My next Sicilian instalment will be Nucatoli, from Modica, which are similar to last year’s Cuddureddi, but come in an amazing shape.
I’m looking forward to a quiet, relaxing Christmas this year. During the weeks leading up to that day, I won’t be counting plates, cutlery, wine glasses, napkins, gutting rooms and borrowing chairs, moving furniture to make more room, ironing table cloths, emptying fridges, making lists and more lists, and anticipating an event for 29 or so guests. On the day, I may be sitting under a shady tree, eating some simply cooked fresh fish, followed by a few light biscotti, enjoying a conversation, good music, and a bottle of wine.
Despite this once in a lifetime opportunity, or escapist retreat, the making of festive delicacies is, for me, very much part of December and still continues. Last year I enjoyed making Cuddureddi, a spicy little Sicilian tart. They were eaten in the weeks leading up to Christmas day or were given away to friends. This year, I am looking to Sicily once again for inspiration. What could be more tempting than chocolate, almond and cherry biscotti, usually found in the pasticcerie in Siracusa, Sicily?
These little almond, cherry and chocolate bites can be thrown together very quickly and only take around 12 – 15 minutes to cook. They are soft centred, with the texture of a truffle more than a biscotto. They are gluten-free, dairy free and very moreish. Wrap a few in cellophane to give to your child’s favourite teacher, or give little gifts to loved ones during Advent. Dicembre e` un mese bellissimo, mentre il giorno di Natale puo` essere stressante!
Amaretti di Cioccolato e Ciliegia/ Chocolate cherry amaretti biscuits
250 g finely ground almonds
120 g caster sugar
50 g dark ( 70%) chocolate, grated
60 g dried sour cherries, chopped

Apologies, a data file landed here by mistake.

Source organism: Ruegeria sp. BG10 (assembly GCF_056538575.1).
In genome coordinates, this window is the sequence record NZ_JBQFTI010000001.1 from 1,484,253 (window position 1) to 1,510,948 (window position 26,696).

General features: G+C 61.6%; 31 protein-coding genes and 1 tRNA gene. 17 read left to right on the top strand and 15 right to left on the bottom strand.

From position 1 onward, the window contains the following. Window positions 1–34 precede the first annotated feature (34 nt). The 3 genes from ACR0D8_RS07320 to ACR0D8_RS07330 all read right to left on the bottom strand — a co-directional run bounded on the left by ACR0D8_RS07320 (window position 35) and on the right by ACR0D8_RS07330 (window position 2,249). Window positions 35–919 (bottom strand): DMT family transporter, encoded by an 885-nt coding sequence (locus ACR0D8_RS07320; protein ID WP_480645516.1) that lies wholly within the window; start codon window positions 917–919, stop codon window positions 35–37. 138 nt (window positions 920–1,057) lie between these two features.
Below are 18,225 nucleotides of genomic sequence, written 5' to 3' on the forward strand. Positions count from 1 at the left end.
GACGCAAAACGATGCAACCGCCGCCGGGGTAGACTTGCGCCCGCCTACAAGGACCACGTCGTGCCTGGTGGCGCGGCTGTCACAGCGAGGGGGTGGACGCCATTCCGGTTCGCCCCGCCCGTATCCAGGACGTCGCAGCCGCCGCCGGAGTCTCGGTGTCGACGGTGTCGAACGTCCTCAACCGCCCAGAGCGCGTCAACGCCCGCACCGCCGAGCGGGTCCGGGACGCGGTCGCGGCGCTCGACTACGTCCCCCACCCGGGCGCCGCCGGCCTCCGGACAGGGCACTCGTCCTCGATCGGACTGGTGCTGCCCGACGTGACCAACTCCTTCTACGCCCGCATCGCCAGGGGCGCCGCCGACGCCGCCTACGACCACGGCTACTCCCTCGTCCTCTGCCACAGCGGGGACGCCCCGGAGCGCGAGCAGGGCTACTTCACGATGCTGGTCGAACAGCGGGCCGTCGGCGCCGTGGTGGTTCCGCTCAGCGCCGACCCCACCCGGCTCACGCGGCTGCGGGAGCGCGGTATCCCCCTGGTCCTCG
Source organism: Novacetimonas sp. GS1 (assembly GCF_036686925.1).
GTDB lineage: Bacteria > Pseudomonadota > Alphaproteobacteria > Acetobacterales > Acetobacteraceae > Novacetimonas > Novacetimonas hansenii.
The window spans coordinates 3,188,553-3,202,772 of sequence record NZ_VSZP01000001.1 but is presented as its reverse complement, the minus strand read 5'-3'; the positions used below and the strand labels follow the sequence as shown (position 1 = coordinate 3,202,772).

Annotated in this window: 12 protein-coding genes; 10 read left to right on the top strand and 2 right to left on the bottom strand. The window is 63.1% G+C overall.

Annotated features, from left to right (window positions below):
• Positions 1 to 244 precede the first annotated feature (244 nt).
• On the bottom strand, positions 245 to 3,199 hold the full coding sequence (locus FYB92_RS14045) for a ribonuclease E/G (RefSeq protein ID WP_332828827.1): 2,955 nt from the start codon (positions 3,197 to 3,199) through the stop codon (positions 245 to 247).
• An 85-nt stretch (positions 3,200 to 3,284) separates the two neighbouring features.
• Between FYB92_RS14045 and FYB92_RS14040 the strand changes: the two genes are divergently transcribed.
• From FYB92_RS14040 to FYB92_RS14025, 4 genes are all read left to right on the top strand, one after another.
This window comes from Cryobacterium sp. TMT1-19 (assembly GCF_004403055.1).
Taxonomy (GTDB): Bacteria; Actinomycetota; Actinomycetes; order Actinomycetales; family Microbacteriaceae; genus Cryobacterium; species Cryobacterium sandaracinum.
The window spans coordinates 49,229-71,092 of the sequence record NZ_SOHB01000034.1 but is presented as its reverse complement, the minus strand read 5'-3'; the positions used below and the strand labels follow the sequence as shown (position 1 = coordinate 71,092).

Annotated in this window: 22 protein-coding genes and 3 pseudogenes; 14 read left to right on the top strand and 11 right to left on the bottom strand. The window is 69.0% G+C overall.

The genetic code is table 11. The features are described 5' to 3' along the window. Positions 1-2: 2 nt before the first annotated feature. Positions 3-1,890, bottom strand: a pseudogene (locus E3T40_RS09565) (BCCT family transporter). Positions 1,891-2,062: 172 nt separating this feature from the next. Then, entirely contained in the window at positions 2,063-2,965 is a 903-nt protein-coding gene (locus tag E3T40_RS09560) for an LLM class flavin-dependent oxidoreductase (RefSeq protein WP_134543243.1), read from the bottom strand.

finely grated zest of 1 lemon
2 extra-large egg whites, ( or three medium )
a pinch of salt
30 gr icing/confectioners’ sugar
Preheat the oven to 160 c.
Mix the almonds, sugar, chocolate, cherries and lemon zest together. Whisk the egg whites until firm and add to the almond mixture with the salt. Mix well. The mixture should be damp. ( Note- if you have used two egg whites and feel that the mixture needs a bit more moisture, beat another until stiff and add it to the mixture.)
Place the icing sugar in a bowl. Form balls with the almond mixture then roll them in the icing sugar. Place them on paper lined baking sheets.
Bake until they have a golden tinge, approximately 12- 15 minutes. Cool on a wire rack. Makes around 20 balls. Note, my edited pics make the balls look rather large but they only measure around 4 cm.
Adapted from Flavours of Sicily, Ursula Ferrigno, 2016
For my dear friend Diane. Let’s spend next Christmas in Sicilia, cara mia.
Curries, dhals, chutneys and spices are often present in my kitchen. Inspired by a new cookbook, Spice Kitchen, by Ragini Dey, I’ve been making a few onion Bhajees and curries of late. I borrowed this book from the library two months ago, and as I found it difficult to return, I realised I needed my own copy. Libraries can be dangerous like that. Unlike many of my other Indian cookbooks, this one doesn’t list too many ingredients. It also has that Indian- Australian modern touch.